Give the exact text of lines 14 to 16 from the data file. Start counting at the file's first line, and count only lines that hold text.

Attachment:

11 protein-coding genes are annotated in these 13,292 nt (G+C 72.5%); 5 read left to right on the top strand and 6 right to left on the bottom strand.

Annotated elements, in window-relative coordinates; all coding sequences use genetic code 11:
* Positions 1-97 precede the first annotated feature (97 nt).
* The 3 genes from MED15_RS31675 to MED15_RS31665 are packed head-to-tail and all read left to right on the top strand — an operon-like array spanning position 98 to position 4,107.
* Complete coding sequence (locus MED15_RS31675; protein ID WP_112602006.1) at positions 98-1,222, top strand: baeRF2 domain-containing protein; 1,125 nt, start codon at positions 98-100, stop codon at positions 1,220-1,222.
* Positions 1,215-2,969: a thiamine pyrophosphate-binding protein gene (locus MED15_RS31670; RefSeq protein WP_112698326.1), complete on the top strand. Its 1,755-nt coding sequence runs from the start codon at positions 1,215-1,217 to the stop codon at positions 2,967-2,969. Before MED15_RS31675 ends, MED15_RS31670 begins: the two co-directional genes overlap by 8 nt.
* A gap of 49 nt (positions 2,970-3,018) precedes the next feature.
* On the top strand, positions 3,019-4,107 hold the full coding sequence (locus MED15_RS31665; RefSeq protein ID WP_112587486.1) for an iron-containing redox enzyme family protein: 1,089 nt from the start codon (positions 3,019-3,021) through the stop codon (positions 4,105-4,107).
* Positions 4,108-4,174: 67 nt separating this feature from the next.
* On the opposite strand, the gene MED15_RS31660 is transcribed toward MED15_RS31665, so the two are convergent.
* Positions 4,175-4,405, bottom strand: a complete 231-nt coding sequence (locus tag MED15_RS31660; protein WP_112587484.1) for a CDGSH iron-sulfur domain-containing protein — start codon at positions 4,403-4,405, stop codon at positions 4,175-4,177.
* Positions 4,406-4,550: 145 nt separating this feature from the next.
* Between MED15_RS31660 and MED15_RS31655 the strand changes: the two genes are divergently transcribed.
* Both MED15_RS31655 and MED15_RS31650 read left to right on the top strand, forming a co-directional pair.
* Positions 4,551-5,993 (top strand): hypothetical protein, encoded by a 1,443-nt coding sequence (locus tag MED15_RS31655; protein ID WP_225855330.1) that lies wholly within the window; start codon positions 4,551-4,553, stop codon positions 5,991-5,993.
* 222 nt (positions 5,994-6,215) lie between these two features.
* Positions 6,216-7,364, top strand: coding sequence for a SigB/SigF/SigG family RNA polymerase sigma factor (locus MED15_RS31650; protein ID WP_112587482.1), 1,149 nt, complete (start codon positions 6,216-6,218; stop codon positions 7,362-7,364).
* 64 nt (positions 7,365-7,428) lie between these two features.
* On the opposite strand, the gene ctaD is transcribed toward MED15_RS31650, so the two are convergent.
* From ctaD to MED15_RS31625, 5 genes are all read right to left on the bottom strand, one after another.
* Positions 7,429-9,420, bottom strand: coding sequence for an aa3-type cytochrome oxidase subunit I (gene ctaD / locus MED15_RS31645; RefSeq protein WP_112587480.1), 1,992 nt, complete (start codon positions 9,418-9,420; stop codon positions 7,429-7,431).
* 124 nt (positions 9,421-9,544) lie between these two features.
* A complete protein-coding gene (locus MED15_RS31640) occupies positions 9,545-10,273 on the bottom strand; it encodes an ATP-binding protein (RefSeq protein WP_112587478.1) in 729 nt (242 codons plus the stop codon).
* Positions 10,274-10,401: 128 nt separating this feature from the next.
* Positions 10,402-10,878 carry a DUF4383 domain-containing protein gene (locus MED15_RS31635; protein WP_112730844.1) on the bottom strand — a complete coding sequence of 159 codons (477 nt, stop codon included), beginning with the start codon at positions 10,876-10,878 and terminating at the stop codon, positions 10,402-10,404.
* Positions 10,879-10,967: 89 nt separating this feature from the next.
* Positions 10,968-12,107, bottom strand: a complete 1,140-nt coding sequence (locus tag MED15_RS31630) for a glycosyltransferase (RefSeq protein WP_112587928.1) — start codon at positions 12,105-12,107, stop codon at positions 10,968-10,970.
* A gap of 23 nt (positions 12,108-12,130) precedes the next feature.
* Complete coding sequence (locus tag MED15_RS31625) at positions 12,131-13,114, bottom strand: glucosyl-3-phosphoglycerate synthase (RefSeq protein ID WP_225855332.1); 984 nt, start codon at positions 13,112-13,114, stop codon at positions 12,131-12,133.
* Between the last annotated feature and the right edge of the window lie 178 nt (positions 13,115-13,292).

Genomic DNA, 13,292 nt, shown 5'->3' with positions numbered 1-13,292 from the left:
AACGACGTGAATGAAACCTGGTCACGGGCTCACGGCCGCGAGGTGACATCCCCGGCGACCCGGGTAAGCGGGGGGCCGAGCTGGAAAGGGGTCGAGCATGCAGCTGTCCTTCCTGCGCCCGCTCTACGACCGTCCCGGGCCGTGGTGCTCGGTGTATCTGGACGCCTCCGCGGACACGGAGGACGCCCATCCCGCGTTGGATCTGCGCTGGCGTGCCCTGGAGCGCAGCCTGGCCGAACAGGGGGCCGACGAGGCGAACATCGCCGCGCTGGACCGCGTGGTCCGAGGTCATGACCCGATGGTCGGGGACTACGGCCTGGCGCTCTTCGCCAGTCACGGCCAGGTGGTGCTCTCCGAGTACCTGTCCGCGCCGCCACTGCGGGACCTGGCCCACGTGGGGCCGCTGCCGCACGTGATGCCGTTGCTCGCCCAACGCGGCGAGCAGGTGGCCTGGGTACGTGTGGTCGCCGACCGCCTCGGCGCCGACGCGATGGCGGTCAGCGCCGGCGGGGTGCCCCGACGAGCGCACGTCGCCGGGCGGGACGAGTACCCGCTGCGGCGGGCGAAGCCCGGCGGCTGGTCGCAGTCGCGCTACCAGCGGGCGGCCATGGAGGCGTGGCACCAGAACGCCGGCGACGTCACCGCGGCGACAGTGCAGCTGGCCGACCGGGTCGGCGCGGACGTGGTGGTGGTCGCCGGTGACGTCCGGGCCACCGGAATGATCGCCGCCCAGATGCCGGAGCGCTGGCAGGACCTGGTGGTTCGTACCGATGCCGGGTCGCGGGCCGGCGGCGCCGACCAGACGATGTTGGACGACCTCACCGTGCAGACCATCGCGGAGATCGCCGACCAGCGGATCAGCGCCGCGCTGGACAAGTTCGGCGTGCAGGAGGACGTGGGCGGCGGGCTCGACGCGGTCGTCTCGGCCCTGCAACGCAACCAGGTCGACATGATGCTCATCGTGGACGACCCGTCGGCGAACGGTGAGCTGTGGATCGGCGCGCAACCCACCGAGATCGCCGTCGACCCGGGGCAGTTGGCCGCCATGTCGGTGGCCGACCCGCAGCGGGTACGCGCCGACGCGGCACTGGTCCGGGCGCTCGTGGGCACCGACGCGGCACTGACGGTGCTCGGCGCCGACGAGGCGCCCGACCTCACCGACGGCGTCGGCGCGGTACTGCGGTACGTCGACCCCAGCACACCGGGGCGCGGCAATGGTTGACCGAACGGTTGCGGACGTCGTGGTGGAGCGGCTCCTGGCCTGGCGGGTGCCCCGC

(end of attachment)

* Both MED15_RS31655 and MED15_RS31650 read left to right on the top strand, forming a co-directional pair.
* Positions 4,551-5,993 (top strand): hypothetical protein, encoded by a 1,443-nt coding sequence (locus tag MED15_RS31655; protein ID WP_225855330.1) that lies wholly within the window; start codon positions 4,551-4,553, stop codon positions 5,991-5,993.
* 222 nt (positions 5,994-6,215) lie between these two features.